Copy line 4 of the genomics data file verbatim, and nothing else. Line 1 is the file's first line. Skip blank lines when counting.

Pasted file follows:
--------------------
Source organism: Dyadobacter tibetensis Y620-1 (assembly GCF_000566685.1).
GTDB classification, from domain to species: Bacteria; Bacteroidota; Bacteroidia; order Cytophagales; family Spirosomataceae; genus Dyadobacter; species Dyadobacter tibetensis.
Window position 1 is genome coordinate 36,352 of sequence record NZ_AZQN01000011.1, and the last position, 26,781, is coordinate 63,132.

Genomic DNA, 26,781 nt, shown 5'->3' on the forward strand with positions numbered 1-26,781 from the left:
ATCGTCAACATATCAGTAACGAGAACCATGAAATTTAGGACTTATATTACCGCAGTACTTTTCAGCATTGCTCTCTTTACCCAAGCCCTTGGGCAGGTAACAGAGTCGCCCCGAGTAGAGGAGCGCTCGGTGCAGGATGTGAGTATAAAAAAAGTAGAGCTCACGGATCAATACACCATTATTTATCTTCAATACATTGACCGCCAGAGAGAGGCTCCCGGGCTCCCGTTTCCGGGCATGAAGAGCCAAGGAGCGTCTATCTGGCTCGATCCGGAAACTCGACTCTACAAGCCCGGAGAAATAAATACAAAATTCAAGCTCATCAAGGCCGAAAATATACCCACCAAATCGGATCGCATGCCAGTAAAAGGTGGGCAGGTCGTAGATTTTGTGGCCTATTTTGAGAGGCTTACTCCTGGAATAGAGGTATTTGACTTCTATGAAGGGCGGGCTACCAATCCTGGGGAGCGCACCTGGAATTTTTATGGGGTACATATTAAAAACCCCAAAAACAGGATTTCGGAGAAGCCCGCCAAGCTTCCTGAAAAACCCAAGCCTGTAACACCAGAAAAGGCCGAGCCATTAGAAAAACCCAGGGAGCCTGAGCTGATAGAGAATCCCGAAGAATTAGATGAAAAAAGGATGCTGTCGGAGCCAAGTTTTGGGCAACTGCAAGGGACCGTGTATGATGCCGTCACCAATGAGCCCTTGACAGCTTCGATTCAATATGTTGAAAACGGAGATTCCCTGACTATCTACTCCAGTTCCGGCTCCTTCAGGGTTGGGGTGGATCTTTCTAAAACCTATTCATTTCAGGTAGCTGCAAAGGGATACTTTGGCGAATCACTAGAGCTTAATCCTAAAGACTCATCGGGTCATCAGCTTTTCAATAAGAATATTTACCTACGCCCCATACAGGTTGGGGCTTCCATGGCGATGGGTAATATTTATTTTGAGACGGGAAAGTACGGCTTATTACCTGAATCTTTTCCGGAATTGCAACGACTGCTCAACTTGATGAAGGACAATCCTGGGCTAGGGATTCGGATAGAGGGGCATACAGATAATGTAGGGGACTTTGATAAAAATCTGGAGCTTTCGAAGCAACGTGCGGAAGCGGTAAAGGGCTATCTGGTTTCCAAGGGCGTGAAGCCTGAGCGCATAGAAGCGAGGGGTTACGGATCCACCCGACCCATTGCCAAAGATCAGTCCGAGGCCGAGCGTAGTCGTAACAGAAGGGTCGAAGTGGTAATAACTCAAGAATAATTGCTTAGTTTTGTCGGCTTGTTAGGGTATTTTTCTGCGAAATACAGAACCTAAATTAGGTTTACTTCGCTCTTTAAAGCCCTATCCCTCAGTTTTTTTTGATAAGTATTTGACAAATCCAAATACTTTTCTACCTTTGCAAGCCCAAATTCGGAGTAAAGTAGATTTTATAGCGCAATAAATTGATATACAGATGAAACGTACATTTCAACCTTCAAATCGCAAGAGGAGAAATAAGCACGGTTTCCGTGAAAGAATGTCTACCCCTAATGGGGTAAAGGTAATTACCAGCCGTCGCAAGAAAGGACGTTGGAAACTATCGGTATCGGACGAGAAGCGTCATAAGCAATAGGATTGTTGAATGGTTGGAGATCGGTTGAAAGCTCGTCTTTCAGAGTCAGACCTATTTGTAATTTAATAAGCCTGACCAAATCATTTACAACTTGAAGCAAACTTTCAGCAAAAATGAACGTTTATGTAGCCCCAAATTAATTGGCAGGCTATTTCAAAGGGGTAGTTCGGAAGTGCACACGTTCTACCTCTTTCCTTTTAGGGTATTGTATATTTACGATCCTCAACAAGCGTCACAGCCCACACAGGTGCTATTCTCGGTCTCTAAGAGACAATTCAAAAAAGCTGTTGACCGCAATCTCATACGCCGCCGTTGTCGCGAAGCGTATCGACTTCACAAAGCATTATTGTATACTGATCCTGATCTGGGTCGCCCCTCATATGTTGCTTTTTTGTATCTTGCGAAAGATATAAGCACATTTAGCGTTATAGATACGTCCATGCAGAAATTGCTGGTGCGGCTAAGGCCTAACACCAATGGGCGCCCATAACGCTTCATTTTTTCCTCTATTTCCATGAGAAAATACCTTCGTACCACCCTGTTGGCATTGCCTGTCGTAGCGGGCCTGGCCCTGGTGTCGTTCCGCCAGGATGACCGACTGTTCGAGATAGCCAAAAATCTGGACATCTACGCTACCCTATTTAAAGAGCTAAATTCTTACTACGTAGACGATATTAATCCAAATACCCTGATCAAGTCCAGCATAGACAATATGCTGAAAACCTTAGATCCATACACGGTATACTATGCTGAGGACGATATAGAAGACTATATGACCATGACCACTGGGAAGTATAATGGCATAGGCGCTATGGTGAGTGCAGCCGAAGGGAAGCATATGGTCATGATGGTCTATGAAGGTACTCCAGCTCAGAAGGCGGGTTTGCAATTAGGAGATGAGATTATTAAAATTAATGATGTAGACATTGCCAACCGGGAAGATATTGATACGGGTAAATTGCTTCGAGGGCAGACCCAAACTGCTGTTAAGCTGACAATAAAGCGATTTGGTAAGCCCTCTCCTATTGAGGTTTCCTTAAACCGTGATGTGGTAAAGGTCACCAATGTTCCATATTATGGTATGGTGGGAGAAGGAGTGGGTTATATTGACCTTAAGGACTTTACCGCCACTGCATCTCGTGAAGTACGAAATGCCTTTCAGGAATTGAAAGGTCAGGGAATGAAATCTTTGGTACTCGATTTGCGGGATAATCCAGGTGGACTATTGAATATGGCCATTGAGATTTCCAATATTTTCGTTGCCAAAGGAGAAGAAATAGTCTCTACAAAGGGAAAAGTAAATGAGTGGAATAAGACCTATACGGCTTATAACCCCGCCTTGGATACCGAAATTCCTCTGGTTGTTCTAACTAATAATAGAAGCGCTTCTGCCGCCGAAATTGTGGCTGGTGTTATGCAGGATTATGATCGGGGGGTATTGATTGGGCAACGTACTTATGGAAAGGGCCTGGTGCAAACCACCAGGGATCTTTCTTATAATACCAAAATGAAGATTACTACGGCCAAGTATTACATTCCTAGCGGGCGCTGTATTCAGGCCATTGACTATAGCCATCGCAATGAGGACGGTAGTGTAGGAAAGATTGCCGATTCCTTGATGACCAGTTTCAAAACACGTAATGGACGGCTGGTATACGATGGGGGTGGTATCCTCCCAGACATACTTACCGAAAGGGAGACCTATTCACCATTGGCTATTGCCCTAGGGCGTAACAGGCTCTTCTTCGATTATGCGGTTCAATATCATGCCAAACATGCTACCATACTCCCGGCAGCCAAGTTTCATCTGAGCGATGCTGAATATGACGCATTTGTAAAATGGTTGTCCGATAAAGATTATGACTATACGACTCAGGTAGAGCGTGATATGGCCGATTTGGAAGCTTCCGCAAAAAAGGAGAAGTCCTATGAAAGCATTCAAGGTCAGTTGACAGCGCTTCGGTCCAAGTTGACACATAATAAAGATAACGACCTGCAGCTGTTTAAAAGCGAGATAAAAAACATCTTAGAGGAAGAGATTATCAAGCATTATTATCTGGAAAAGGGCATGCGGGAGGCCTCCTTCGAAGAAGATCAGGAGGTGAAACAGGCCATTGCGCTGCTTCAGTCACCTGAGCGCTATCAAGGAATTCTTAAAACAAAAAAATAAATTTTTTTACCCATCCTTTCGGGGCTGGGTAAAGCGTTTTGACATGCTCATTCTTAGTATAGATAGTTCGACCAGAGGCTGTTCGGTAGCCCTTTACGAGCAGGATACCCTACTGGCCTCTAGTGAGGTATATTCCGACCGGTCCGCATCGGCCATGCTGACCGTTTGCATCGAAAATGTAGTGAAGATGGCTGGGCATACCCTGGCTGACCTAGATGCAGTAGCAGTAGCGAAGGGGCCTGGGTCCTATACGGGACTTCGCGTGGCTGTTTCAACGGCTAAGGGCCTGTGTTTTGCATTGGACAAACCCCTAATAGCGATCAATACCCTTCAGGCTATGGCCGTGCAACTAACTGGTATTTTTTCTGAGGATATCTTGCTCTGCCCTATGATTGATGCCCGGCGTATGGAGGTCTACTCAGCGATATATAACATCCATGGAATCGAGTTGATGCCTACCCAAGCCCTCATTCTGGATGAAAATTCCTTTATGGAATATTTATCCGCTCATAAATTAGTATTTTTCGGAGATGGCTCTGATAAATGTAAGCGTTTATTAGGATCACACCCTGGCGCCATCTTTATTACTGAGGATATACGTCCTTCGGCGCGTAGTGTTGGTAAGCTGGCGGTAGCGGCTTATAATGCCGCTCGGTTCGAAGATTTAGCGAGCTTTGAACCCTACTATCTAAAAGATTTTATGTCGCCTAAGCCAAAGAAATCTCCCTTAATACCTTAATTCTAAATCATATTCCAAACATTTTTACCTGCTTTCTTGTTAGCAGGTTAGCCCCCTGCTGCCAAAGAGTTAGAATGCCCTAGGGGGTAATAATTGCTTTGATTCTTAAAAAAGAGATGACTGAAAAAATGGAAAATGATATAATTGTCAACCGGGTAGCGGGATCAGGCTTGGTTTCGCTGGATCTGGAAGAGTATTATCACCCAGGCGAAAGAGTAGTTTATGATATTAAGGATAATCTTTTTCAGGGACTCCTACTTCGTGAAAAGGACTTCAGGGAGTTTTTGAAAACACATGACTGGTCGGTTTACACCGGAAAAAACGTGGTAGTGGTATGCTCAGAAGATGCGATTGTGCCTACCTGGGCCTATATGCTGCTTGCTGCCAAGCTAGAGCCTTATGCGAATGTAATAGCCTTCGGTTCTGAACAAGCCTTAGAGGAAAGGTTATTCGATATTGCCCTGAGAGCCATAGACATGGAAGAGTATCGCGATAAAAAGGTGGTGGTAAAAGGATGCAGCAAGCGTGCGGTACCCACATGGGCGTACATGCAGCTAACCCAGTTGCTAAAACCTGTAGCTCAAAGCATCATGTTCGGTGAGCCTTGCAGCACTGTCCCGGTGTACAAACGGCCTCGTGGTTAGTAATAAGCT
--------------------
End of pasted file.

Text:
Genomic DNA, 26,781 nt, shown 5'->3' on the forward strand with positions numbered 1-26,781 from the left: